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ERIC Number: ED244787
Record Type: RIE
Publication Date: 1984-Apr-24
Pages: 17
Abstractor: N/A
Reference Count: 0
Scientific Literacy: Reality or Illusion?
Shamos, Morris H.
Science education seems to have become fashionable again, and with it the recurrent theme of scientific literacy for the masses. Some 25 years ago it was mainly the launching of Sputnik that triggered a curriculum reform movement in science and mathematics. Today, the impetus for reform and the achievement of scientific literacy appears related to such issues as the number and quality of scientists, engineers, and technicians; the technical illiteracy of most high school and college graduates; a growing shortage of qualified high school science teachers; and declining test scores in science. However, an examination of these and other issues suggests that scientific literacy may be difficult to achieve due to the lack of a real incentive for the average citizen to become literate in science and the lack of methodology in teaching science to non-science students in meaningful, yet painless ways. What is needed to address problems posed under the guise of a "crisis in science education" is to move toward a more realistic goal: technological literacy. One reason for fostering this goal is that unlike scientific literacy, technological literacy focuses on social, cultural, and economic changes brought on by technology, changes which touch more closely the lives of most people. (JN)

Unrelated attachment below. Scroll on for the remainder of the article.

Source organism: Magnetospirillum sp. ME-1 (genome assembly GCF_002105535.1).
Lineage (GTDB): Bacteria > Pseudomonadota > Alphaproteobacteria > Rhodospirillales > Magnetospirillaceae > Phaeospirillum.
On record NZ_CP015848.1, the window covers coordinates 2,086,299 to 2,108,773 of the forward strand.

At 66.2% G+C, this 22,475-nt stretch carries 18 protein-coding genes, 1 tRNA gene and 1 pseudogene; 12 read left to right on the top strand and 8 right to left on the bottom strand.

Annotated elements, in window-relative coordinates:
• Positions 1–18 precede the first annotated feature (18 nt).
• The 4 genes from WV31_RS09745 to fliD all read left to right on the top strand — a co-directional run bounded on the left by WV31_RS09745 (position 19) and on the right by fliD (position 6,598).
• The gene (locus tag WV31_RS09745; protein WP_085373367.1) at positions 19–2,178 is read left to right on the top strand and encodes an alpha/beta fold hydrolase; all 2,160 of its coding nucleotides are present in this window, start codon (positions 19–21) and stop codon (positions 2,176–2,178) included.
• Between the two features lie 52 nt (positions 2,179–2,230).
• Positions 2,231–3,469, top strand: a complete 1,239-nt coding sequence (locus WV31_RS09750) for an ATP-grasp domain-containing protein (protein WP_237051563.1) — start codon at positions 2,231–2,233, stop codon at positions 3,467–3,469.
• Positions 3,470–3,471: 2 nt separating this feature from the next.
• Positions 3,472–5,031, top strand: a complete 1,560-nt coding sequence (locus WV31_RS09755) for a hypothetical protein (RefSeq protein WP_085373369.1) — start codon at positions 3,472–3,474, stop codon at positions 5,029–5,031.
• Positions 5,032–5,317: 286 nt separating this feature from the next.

Publication Type: Opinion Papers; Speeches/Meeting Papers; Reports - Descriptive
Education Level: N/A
Audience: Researchers
Language: English
Sponsor: N/A
Authoring Institution: N/A
Note: Paper presented at the Annual Meeting of the American Educational Research Association (68th, New Orleans, LA, April 24, 1984).